Yoko Ono - Cut Piece 1964 Performed by the artist on March 21, 1965 Carnegie Recital Hall, New York, NY Photo by Minoru Niizuma, Courtesy of Yoko Ono
Yoko Ono - Cut Piece 1964 Performed by the artist on March 21, 1965 Carnegie Recital Hall, New York, NY Photo by Minoru Niizuma, Courtesy of Yoko Ono Yoko Ono - Cut Piece 1964 Performed by the artist on Sept
Many people remember Yoko Ono for her connection to the Beatles. But a Virginia Tech Professor says she’s always been a major contemporary artist in her own right, whose groundbreaking work is still relevant today.
Two Exhibitions on Ono’s long career open next week at the Taubman Museum of Art in Roanoke and the Armory Gallery at Virginia Tech.
A new study from the University of Virginia suggests human beings are hard-wired for friendship – that our brains actually view friends and loved ones as part of ourselves.
You might remember UVA Professor Jim Coan from studies he’s done on hand-holding. He put women in an MRI scanner and threatened to administer a mild electric shock to their ankles – then watched what their brains did.
Researchers at Virginia Tech have come up with a plan for a new kind of helmet for construction workers that can monitor their exposure to carbon monoxide and warn them before it becomes dangerous.
Carbon Monoxide Poisoning kills hundreds of Americans each year and sends thousands more to the hospital. Construction workers face an especially high risk because they often work in enclosed spaces where exhaust from gasoline-powered hand tools can build up fast.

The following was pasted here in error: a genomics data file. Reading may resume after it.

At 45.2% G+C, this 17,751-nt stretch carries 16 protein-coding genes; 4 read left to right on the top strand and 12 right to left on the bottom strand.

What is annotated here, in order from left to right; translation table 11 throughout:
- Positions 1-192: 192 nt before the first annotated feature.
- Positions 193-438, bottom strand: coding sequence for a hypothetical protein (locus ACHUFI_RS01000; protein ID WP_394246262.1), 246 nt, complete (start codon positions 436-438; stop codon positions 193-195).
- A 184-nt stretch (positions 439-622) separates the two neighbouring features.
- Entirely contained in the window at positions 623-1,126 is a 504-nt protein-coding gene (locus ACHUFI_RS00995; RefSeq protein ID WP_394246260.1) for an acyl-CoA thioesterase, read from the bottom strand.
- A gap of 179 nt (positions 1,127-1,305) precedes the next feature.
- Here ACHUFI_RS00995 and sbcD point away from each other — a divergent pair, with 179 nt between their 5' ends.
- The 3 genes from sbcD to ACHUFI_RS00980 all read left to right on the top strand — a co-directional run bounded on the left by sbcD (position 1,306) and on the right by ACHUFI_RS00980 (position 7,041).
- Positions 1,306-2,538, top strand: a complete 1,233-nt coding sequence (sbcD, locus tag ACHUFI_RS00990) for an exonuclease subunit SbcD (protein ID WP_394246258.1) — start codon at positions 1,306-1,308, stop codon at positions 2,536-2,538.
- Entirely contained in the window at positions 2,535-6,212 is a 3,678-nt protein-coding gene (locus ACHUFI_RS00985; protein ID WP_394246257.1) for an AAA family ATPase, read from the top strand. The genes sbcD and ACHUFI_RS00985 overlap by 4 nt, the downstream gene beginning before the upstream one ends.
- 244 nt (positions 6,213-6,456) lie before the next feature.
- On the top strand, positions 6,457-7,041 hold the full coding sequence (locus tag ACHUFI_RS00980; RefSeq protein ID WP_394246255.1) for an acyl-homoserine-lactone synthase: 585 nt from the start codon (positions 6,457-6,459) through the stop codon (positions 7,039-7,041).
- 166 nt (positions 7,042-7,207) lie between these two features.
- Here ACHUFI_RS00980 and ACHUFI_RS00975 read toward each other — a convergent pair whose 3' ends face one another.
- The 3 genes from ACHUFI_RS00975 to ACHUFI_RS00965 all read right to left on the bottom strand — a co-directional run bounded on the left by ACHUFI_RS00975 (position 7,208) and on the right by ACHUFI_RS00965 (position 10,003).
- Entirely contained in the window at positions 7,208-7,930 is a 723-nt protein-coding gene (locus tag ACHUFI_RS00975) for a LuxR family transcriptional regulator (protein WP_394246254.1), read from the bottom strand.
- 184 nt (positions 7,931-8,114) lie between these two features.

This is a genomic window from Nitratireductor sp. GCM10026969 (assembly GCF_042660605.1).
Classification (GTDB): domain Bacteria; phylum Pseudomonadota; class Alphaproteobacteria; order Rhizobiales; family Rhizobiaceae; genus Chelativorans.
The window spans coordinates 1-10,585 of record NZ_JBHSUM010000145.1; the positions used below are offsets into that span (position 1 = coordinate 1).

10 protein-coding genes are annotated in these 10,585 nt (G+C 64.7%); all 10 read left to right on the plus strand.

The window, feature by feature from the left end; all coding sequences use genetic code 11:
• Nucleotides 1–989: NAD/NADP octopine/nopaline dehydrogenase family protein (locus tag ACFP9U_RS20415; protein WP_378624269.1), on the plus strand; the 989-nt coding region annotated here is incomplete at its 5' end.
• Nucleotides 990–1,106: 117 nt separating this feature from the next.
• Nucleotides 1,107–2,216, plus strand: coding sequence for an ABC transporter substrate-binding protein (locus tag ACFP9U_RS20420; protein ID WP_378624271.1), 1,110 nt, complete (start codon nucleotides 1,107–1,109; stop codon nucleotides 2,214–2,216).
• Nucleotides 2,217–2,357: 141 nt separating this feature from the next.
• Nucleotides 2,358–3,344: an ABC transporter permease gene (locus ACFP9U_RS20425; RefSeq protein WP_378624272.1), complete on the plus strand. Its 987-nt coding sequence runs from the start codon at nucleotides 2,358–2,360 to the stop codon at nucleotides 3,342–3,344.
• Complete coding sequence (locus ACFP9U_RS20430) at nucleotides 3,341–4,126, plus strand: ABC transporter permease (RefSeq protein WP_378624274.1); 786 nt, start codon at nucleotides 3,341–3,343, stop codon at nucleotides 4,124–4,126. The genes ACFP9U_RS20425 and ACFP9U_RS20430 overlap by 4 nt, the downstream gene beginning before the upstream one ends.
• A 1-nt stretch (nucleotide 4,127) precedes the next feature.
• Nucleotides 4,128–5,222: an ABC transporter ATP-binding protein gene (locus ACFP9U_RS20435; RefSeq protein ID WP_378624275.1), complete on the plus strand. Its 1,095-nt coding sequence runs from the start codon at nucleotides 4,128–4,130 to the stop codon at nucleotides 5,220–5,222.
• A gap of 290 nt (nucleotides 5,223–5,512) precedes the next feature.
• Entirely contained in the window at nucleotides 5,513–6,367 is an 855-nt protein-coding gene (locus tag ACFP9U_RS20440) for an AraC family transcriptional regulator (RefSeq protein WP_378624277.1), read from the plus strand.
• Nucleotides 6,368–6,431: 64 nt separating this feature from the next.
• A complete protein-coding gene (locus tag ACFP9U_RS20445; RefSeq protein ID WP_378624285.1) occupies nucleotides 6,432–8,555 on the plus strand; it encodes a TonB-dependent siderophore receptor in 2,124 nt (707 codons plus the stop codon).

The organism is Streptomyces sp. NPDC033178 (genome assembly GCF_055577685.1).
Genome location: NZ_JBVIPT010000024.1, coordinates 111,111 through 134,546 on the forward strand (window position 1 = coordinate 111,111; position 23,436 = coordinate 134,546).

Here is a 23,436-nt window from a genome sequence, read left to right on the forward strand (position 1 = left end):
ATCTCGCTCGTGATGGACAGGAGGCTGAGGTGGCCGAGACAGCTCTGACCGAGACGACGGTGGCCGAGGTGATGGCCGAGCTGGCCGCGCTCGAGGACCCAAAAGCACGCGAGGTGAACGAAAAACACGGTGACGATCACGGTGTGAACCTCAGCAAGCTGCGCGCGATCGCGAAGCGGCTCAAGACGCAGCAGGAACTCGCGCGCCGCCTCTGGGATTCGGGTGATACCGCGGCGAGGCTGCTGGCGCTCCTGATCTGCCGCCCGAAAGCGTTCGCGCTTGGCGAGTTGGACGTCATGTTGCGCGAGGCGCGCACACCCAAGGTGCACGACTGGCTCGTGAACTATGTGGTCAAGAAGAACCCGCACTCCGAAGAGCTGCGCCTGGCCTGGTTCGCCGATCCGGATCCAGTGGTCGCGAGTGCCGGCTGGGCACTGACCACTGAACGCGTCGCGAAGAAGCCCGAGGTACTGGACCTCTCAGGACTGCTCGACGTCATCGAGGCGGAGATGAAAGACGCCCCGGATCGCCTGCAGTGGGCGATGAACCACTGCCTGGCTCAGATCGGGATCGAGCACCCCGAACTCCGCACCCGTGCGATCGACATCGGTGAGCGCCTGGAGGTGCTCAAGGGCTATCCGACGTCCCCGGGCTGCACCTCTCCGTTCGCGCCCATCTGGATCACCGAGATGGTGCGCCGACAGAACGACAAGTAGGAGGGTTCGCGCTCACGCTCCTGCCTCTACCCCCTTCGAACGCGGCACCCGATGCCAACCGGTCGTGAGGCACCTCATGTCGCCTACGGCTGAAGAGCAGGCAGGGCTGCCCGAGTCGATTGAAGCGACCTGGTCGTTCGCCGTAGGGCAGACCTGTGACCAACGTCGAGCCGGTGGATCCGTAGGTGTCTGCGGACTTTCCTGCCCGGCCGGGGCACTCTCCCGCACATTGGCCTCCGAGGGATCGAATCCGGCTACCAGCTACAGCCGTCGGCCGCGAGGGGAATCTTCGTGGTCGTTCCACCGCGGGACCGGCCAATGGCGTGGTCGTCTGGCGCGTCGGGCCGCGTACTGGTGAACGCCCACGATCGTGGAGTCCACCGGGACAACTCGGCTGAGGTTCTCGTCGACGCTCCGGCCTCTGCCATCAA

For some kids, this summer was all about relaxing and having fun, but for 165 students from Virginia high schools, it was a time for some hard mental work.
They gave up their cell phones, laptops and iPads to take part in the annual Language Academy at Washington and Lee – hearing and speaking only French, Spanish or German and – through that language – learning one more language.
As the saying goes, it takes money to make money. But where does that leave the four billion people around the world who live below the poverty line?
A Virginia Tech Professor is tackling that problem from a new perspective.
Most people have heard the term ‘micro finance.’ Cooperatives lend small amounts of money to entrepreneurs and small businesses. The concept began in developing nations to help women start their own businesses. Experts say poor people who receive these loans repay them at the astounding rate 99.7%.